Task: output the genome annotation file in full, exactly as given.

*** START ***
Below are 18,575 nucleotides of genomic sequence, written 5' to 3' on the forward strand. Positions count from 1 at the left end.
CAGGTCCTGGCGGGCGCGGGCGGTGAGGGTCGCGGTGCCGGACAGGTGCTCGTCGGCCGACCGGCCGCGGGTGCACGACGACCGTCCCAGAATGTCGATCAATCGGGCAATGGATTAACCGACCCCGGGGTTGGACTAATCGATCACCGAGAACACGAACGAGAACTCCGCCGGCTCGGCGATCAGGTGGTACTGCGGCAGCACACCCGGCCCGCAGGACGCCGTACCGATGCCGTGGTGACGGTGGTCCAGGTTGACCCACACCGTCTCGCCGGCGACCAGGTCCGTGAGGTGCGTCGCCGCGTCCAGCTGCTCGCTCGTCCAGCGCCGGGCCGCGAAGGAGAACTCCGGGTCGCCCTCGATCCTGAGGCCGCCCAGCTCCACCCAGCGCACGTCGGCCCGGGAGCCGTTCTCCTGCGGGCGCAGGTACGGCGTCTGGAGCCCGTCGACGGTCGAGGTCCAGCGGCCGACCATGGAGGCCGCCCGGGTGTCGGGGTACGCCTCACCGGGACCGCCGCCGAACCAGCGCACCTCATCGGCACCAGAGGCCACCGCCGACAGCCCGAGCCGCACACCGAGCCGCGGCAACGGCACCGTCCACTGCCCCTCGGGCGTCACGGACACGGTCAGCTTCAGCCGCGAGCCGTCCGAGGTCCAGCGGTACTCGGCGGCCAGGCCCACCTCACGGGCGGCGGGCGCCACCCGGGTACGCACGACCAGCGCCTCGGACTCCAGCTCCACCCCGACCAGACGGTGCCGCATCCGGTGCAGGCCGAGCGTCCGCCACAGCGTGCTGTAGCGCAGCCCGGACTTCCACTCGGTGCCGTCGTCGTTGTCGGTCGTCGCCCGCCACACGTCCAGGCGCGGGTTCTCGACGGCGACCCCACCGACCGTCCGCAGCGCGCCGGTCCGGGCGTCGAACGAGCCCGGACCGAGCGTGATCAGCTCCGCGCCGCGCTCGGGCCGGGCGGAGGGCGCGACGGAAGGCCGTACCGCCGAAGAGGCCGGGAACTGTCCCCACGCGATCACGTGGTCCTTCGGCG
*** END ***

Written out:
Below are 18,575 nucleotides of genomic sequence, written 5' to 3' on the forward strand. Positions count from 1 at the left end.
CAGGTCCTGGCGGGCGCGGGCGGTGAGGGTCGCGGTGCCGGACAGGTGCTCGTCGGCCGACCGGCCGCGGGTGCACGACGACCGTCCCAGAATGTCGATCAATCGGGCAATGGATTAACCGACCCCGGGGTTGGACTAATCGATCACCGAGAACACGAACGAGAACTCCGCCGGCTCGGCGATCAGGTGGTACTGCGGCAGCACACCCGGCCCGCAGGACGCCGTACCGATGCCGTGGTGACGGTGGTCCAGGTTGACCCACACCGTCTCGCCGGCGACCAGGTCCGTGAGGTGCGTCGCCGCGTCCAGCTGCTCGCTCGTCCAGCGCCGGGCCGCGAAGGAGAACTCCGGGTCGCCCTCGATCCTGAGGCCGCCCAGCTCCACCCAGCGCACGTCGGCCCGGGAGCCGTTCTCCTGCGGGCGCAGGTACGGCGTCTGGAGCCCGTCGACGGTCGAGGTCCAGCGGCCGACCATGGAGGCCGCCCGGGTGTCGGGGTACGCCTCACCGGGACCGCCGCCGAACCAGCGCACCTCATCGGCACCAGAGGCCACCGCCGACAGCCCGAGCCGCACACCGAGCCGCGGCAACGGCACCGTCCACTGCCCCTCGGGCGTCACGGACACGGTCAGCTTCAGCCGCGAGCCGTCCGAGGTCCAGCGGTACTCGGCGGCCAGGCCCACCTCACGGGCGGCGGGCGCCACCCGGGTACGCACGACCAGCGCCTCGGACTCCAGCTCCACCCCGACCAGACGGTGCCGCATCCGGTGCAGGCCGAGCGTCCGCCACAGCGTGCTGTAGCGCAGCCCGGACTTCCACTCGGTGCCGTCGTCGTTGTCGGTCGTCGCCCGCCACACGTCCAGGCGCGGGTTCTCGACGGCGACCCCACCGACCGTCCGCAGCGCGCCGGTCCGGGCGTCGAACGAGCCCGGACCGAGCGTGATCAGCTCCGCGCCGCGCTCGGGCCGGGCGGAGGGCGCGACGGAAGGCCGTACCGCCGAAGAGGCCGGGAACTGTCCCCACGCGATCACGTGGTCCTTCGGCG